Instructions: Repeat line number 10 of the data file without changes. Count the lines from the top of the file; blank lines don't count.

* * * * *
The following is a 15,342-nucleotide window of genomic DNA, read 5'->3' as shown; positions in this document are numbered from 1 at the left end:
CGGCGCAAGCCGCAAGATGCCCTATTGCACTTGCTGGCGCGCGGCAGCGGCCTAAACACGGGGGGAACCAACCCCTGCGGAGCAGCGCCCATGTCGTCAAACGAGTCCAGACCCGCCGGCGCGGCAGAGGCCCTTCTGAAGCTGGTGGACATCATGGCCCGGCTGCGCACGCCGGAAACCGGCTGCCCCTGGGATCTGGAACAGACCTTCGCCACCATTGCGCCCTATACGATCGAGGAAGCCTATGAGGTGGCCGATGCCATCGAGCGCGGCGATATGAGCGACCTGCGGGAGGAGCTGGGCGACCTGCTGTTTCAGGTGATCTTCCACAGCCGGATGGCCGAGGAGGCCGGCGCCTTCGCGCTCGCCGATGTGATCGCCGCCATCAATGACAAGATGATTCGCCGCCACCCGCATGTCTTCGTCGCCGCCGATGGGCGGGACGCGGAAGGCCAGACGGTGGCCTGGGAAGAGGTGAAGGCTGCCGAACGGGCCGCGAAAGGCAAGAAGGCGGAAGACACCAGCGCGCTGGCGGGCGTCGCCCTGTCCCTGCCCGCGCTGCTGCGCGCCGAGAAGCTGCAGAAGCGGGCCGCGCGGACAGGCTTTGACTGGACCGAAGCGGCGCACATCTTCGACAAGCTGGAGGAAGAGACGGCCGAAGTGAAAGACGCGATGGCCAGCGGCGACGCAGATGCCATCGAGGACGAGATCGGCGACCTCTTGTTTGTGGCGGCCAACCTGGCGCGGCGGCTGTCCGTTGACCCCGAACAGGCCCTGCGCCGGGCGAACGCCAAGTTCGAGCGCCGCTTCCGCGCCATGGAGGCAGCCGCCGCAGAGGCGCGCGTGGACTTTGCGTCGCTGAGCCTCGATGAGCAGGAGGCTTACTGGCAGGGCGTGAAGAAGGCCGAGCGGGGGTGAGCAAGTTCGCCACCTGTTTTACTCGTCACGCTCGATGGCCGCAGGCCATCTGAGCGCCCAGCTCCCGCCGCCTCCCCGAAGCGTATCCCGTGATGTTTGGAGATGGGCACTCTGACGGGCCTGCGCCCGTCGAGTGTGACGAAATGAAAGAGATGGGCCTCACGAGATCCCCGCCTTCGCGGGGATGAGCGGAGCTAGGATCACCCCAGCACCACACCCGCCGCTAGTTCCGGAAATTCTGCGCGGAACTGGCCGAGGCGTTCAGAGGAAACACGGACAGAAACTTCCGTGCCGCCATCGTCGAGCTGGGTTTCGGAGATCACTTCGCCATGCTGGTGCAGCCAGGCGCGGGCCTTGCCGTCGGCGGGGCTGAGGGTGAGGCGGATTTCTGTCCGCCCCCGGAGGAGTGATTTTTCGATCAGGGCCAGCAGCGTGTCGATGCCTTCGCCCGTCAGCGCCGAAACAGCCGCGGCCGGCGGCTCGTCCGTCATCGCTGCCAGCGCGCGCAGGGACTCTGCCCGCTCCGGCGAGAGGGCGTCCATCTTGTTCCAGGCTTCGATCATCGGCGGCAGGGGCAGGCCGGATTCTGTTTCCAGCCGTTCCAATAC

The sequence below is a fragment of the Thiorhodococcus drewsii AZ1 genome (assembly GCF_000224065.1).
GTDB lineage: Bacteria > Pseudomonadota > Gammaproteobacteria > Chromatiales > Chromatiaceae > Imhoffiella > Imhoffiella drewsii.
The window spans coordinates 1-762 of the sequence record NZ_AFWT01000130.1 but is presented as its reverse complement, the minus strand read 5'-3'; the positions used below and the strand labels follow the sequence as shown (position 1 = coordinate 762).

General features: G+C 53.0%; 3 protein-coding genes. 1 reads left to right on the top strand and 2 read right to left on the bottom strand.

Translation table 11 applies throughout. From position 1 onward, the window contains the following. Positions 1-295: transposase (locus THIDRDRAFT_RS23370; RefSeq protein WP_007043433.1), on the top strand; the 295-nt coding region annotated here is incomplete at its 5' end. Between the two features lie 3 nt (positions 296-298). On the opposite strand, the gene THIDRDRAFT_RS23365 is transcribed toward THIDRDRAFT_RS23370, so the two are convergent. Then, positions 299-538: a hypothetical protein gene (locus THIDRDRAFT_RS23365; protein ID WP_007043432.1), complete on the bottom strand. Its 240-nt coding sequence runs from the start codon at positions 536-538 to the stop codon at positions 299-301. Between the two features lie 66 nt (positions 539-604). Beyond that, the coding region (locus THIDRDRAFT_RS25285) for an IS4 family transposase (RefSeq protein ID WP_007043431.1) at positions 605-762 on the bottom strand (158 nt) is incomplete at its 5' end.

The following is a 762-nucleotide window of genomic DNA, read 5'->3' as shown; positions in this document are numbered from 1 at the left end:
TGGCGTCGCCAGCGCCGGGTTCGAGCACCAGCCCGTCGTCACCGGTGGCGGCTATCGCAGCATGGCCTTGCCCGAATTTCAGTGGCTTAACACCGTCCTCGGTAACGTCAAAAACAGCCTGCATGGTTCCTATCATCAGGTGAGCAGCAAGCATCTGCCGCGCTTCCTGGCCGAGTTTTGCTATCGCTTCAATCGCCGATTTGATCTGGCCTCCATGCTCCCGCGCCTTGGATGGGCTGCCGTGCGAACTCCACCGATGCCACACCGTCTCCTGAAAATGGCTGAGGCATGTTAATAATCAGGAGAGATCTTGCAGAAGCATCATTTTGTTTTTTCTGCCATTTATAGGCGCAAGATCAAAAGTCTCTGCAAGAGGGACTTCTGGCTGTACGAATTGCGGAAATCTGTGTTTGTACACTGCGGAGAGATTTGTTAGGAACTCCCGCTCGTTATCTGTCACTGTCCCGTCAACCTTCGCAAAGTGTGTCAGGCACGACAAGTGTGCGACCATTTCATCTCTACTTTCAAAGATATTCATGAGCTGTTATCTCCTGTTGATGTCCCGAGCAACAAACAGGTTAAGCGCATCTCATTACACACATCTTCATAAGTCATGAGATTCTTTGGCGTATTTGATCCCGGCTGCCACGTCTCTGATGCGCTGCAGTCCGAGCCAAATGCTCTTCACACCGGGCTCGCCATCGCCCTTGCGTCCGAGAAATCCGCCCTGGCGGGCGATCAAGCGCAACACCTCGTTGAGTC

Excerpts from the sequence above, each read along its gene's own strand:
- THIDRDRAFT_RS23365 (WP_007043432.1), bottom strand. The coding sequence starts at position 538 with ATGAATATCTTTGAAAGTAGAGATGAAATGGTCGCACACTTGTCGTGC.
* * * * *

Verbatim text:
Excerpts from the sequence above, each read along its gene's own strand: